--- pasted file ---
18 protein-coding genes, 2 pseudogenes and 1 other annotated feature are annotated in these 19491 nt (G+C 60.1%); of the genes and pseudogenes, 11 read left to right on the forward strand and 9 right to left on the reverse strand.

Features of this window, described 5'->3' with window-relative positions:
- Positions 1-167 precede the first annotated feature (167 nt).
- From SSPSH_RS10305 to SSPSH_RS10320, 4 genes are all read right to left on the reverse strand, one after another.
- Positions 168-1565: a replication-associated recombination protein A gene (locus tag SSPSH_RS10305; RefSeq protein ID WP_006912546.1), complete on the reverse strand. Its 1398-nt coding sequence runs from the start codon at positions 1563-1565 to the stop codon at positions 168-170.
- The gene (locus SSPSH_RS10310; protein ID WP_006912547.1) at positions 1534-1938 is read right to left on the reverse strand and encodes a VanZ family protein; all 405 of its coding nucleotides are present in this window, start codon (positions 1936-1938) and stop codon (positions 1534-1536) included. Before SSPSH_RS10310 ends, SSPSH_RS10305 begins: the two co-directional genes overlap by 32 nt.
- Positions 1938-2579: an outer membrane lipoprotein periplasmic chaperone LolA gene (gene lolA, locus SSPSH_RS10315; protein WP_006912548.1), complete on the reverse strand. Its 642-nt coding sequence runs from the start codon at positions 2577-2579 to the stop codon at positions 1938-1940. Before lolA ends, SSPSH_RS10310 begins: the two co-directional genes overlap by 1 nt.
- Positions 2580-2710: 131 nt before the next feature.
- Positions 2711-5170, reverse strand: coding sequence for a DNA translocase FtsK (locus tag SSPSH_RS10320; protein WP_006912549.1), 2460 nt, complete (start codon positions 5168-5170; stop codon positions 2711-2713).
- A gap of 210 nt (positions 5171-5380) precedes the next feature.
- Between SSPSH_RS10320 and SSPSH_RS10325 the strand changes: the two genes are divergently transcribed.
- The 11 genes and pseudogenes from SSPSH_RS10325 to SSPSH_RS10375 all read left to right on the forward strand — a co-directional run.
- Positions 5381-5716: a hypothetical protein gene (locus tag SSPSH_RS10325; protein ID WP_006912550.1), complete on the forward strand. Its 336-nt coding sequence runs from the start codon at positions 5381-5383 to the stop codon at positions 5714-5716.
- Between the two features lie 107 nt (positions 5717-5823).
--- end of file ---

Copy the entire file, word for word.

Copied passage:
18 protein-coding genes, 2 pseudogenes and 1 other annotated feature are annotated in these 19491 nt (G+C 60.1%); of the genes and pseudogenes, 11 read left to right on the forward strand and 9 right to left on the reverse strand.

Features of this window, described 5'->3' with window-relative positions:
- Positions 1-167 precede the first annotated feature (167 nt).
- From SSPSH_RS10305 to SSPSH_RS10320, 4 genes are all read right to left on the reverse strand, one after another.
- Positions 168-1565: a replication-associated recombination protein A gene (locus tag SSPSH_RS10305; RefSeq protein ID WP_006912546.1), complete on the reverse strand. Its 1398-nt coding sequence runs from the start codon at positions 1563-1565 to the stop codon at positions 168-170.
- The gene (locus SSPSH_RS10310; protein ID WP_006912547.1) at positions 1534-1938 is read right to left on the reverse strand and encodes a VanZ family protein; all 405 of its coding nucleotides are present in this window, start codon (positions 1936-1938) and stop codon (positions 1534-1536) included. Before SSPSH_RS10310 ends, SSPSH_RS10305 begins: the two co-directional genes overlap by 32 nt.
- Positions 1938-2579: an outer membrane lipoprotein periplasmic chaperone LolA gene (gene lolA, locus SSPSH_RS10315; protein WP_006912548.1), complete on the reverse strand. Its 642-nt coding sequence runs from the start codon at positions 2577-2579 to the stop codon at positions 1938-1940. Before lolA ends, SSPSH_RS10310 begins: the two co-directional genes overlap by 1 nt.
- Positions 2580-2710: 131 nt before the next feature.
- Positions 2711-5170, reverse strand: coding sequence for a DNA translocase FtsK (locus tag SSPSH_RS10320; protein WP_006912549.1), 2460 nt, complete (start codon positions 5168-5170; stop codon positions 2711-2713).
- A gap of 210 nt (positions 5171-5380) precedes the next feature.
- Between SSPSH_RS10320 and SSPSH_RS10325 the strand changes: the two genes are divergently transcribed.
- The 11 genes and pseudogenes from SSPSH_RS10325 to SSPSH_RS10375 all read left to right on the forward strand — a co-directional run.
- Positions 5381-5716: a hypothetical protein gene (locus tag SSPSH_RS10325; protein ID WP_006912550.1), complete on the forward strand. Its 336-nt coding sequence runs from the start codon at positions 5381-5383 to the stop codon at positions 5714-5716.
- Between the two features lie 107 nt (positions 5717-5823).